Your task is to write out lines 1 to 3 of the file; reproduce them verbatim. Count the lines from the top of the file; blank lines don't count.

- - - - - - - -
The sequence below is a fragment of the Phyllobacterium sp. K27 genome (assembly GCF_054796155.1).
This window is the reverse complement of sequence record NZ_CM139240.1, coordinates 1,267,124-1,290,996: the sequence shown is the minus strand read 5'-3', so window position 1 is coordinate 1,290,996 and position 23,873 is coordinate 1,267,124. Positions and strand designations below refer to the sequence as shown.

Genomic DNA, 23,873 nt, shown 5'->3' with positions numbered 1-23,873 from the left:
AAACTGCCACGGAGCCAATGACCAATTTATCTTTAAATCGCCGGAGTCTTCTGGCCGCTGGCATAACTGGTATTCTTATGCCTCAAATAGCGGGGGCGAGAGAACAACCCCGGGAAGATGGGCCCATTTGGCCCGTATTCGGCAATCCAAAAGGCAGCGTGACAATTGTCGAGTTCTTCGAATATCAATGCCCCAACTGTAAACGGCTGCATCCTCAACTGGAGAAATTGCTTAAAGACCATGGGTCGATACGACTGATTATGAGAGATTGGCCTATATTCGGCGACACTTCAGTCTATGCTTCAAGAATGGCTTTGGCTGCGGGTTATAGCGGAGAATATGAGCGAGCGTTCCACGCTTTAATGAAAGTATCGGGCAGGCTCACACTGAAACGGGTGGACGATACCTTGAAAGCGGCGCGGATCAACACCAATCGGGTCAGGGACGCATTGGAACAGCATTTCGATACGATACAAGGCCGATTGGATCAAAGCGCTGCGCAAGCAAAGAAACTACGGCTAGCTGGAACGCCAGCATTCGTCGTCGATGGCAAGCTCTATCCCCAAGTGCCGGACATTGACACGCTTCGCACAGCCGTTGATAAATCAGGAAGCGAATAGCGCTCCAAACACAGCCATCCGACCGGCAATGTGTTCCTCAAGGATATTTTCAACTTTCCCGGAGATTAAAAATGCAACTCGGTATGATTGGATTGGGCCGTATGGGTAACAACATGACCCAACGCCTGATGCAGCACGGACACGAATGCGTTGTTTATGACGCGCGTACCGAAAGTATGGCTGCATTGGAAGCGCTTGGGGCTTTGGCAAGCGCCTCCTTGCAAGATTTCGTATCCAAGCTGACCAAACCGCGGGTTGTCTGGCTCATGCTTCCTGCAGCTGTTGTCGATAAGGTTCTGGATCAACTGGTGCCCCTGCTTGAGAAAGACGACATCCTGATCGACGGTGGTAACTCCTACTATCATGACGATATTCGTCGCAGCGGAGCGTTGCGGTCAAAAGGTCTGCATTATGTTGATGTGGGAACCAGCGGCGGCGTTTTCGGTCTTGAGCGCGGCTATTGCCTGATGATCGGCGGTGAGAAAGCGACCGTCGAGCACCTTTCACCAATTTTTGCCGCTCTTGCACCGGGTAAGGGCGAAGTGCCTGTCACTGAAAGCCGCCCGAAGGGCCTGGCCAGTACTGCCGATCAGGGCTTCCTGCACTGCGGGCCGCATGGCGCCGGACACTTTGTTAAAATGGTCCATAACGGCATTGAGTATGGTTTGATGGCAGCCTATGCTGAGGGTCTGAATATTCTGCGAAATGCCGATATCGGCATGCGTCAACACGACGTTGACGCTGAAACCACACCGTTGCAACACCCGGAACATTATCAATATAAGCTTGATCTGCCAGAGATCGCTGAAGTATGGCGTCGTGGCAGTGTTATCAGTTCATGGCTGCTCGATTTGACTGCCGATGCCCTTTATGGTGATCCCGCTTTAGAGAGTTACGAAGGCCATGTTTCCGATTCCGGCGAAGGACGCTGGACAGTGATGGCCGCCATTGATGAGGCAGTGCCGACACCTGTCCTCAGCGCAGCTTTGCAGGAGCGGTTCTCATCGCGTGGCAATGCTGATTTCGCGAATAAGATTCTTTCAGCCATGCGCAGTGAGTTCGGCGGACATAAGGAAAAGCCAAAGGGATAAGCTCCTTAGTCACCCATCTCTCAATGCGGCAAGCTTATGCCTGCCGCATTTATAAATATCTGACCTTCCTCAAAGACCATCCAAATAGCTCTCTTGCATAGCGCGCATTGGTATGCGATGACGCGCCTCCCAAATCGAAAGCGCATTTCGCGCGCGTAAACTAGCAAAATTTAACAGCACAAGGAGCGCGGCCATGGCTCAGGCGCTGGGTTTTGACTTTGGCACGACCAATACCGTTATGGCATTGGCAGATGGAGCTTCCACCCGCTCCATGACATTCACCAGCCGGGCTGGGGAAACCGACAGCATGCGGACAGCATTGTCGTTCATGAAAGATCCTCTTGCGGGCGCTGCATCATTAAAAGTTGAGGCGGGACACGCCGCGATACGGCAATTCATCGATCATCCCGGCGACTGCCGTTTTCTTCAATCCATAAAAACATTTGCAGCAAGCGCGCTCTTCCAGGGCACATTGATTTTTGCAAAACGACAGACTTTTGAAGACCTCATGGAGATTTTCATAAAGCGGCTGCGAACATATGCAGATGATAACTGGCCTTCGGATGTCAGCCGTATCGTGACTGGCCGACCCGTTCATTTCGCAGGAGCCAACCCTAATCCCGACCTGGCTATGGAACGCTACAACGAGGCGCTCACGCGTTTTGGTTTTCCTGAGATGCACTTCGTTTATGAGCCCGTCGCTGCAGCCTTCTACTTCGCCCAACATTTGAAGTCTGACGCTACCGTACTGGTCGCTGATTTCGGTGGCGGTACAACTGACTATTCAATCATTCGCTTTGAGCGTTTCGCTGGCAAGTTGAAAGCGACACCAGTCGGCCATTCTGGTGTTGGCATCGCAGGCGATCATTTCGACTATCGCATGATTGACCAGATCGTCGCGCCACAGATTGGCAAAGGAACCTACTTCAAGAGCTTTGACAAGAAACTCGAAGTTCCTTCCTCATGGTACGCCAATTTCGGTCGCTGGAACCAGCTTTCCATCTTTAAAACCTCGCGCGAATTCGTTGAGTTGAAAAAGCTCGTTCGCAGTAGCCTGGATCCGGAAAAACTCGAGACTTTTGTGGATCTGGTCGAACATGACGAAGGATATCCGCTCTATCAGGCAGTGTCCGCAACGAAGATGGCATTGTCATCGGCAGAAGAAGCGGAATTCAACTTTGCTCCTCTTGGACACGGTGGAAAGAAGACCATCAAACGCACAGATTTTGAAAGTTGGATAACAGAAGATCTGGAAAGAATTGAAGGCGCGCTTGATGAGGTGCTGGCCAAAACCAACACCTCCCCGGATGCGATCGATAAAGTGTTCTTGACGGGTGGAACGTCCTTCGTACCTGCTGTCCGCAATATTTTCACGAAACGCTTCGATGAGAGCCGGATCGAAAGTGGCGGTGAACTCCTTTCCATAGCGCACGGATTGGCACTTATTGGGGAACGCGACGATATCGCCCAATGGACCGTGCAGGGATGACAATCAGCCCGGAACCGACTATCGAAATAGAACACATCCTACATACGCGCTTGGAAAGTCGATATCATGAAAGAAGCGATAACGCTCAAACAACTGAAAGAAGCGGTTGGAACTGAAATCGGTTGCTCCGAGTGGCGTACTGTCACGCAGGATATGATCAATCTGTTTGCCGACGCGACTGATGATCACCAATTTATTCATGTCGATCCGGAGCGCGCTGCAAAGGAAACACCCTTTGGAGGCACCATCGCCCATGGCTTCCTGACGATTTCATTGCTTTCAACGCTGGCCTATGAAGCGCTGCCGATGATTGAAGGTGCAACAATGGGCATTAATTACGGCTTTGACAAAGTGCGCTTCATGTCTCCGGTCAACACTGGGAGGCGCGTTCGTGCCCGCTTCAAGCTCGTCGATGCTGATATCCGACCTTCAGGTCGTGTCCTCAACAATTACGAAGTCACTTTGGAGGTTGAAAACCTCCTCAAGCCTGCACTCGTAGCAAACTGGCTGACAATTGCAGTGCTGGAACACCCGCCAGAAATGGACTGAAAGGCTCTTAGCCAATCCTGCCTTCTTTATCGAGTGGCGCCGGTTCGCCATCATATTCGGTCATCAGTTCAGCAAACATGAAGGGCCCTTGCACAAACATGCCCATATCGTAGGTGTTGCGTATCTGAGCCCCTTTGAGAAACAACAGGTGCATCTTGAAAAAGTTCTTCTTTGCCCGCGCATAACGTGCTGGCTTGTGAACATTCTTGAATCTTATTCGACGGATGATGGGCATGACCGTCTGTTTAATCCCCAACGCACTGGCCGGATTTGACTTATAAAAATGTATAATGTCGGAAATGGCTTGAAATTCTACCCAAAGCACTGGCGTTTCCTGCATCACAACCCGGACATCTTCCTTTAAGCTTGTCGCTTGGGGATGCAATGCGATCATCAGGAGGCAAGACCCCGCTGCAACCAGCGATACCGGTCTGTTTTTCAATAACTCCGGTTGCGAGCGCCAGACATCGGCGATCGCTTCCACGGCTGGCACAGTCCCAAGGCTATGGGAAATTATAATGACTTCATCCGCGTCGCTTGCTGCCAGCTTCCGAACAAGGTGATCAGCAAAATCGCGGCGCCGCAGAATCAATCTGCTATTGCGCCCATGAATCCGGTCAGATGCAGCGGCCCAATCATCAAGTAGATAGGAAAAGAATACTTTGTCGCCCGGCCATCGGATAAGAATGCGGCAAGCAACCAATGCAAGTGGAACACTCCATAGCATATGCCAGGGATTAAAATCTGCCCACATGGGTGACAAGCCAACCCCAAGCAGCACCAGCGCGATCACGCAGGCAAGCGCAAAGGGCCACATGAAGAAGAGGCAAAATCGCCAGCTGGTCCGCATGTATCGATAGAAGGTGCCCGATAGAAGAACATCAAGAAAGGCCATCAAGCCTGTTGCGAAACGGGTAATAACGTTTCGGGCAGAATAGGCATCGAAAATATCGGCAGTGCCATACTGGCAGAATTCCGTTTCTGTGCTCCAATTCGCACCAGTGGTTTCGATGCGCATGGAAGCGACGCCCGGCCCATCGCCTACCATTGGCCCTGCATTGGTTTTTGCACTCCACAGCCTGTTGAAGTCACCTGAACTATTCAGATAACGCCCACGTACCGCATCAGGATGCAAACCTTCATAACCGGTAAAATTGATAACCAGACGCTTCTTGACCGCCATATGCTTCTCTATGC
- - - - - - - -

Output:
The sequence below is a fragment of the Phyllobacterium sp. K27 genome (assembly GCF_054796155.1).
This window is the reverse complement of sequence record NZ_CM139240.1, coordinates 1,267,124-1,290,996: the sequence shown is the minus strand read 5'-3', so window position 1 is coordinate 1,290,996 and position 23,873 is coordinate 1,267,124. Positions and strand designations below refer to the sequence as shown.

Genomic DNA, 23,873 nt, shown 5'->3' with positions numbered 1-23,873 from the left: